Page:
(Last updated on: 28/03/2022)
The tour operator is an integral component of tourism, yet many people are unclear about what a tour operator actually is or what they do.
In this article I will explain what a tour operator is and why tour operators are important. I will also talk about what the difference between a tour operator and a travel agent is, as well as the different types of tour operators.
- What is a tour operator?
- Definitions of tour operator
- Importance of tour operators
- The difference between a tour operator and a travel agent
- What does a tour operator do?
- Products and services sold by tour operators
- Types of tour operator
- The Association of Independent Tour Operators
- The tour operator: To conclude
What is a tour operator?
Tour operators are inextricably linked to the package holiday model. The tour operator is the person or organisation who creates the package. A travel agency is then used to sell the package holiday.
In the chain of distribution, the tour operator is represented by the term ‘wholesaler’. This is because the tour operator is responsible for purchasing products of services in bulk and then redistributing them as a packaged product to consumers.
To put it simply, a tour operator is the person or organisation who takes the individual elements of a holiday (e.g. transfer, hotel, transport) and packages these together.
The types of package vary. Most commonly, tour operators are associated with mass tourism and the traditional package holiday market. However, tour operators do also play an important role in the production of niche tourism products and services too.
Definitions of tour operator
If you’re looking for a formal definition of a tour operator with a reputable source, you may want to reference Polyther, who in 1993, defined the tour operator as;
‘[an organisation or person] who has the responsibility of putting the tour ingredients together, marketing it, making reservations and handling actual operation’.
Similarly, Holloway (1992) states that;
‘tour operations undertake a distinct function in the tourism industry, they purchase separate elements of tourism products/services and combine them into a package tour which they sell directly or indirectly to the tourists’.
The Organisation for Economic and Cultural Development (OECD) define a tour operator as follows;
‘Tour operators are businesses that combine two or more travel services (e.g., transport, accommodation, meals, entertainment, sightseeing) and sell them through travel agencies or directly to final consumers as a single product (called a package tour) for a global price. The components of a package tour might be pre-established or can result from an “a la carte” procedure, in which the visitor decides the combination of services he/she wishes to acquire.’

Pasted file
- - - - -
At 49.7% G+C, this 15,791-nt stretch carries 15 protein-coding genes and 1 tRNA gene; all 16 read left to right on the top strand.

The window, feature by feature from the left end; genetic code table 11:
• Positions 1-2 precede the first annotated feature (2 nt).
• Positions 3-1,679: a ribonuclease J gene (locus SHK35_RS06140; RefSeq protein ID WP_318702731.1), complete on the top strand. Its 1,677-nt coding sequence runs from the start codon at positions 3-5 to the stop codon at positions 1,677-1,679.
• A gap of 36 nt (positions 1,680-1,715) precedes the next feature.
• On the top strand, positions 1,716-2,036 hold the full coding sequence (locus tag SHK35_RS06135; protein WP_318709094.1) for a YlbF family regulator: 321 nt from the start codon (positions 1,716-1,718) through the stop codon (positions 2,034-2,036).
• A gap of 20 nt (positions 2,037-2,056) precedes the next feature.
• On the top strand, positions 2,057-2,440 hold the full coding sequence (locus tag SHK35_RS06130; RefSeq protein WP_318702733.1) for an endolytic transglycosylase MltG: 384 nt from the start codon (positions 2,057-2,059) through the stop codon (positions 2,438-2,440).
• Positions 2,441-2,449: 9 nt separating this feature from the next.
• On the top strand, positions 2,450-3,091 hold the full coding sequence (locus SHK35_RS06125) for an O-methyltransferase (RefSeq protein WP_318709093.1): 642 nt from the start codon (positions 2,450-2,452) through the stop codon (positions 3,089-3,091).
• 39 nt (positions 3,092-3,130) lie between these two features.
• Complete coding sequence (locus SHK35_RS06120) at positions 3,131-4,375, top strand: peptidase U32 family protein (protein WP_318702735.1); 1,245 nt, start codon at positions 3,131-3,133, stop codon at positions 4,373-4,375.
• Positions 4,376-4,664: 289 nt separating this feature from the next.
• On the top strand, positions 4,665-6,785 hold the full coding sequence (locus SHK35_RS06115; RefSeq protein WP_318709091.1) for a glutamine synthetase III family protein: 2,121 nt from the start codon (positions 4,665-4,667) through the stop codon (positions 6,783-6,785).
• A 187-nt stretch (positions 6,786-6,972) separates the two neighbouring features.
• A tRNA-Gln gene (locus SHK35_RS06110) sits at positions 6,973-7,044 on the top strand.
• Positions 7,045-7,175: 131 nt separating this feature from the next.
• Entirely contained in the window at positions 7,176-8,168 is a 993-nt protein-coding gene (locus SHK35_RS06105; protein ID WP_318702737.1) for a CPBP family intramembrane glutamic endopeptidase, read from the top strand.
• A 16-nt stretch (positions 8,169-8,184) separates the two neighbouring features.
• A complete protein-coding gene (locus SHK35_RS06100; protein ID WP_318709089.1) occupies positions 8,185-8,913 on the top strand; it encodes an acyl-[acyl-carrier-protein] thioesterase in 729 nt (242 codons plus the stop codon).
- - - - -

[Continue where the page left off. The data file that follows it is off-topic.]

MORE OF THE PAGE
Importance of tour operators
Tour operators are an important part of the tourism industry.
Tour operators make the logistics of organising a holiday much easier for the consumer. This makes people more likely to travel, more often.
Tour operators have a lot of power. If they choose to sell holidays in a particular location, for example, then that location will receive many of the associated positive and negative economic impacts of tourism.
Tour operators are often vertically or horizontally integrated with other organisations, such as travel agents and airlines. This allows for easier management and distribution of products.
Tour operators typically build holidays en masse. This means that economies of scale play a key role in driving down prices- the more you produce the cheaper the product becomes! This is obviously beneficial to the consumer and helps travel agents to have a competitive advantage when selling holidays.
The difference between a tour operator and a travel agent
Many people are not aware that a travel agent and a tour operator are actually two totally different organisations and they are not aware of the difference between a tour operator and a travel agent.
In fact, it is quite easy to understand this difference!
A tour operator is the organisation which puts the different elements of a holiday together. And the travel agent is the organisation who sells it to the consumer.
Whilst this differentiation is pretty easy to comprehend, it is easy to understand why people get tour operators and travel agents confused. This is largely because many organisations will operate under the same company. For example, TUI has a tour operator and a travel agent (and an airline too). As a result, many people do not realise that in actual fact, there are two separate organisations doing two separate jobs.
What does a tour operator do?
Ultimately, a tour operator is responsible for putting the different elements of a holiday together into a commodified package.
To do this, there are a number of different roles and responsibilities that tour operator staff will have. This includes:
- Data analysis- which destinations will sell best, how many holidays should they sell etc
- Assessing suitability of accommodation, transfer and transport options
- Liaising with stakeholders e.g. coach operators, airlines, hoteliers and resort representatives
- Negotiating contracts
- Confirming reservations with airlines/hotels
- Managing and responding to customer feedback
- Undertaking market research
- Production of marketing material
- Providing pricing information
- Handling bookings, invoicing and issuing of tickets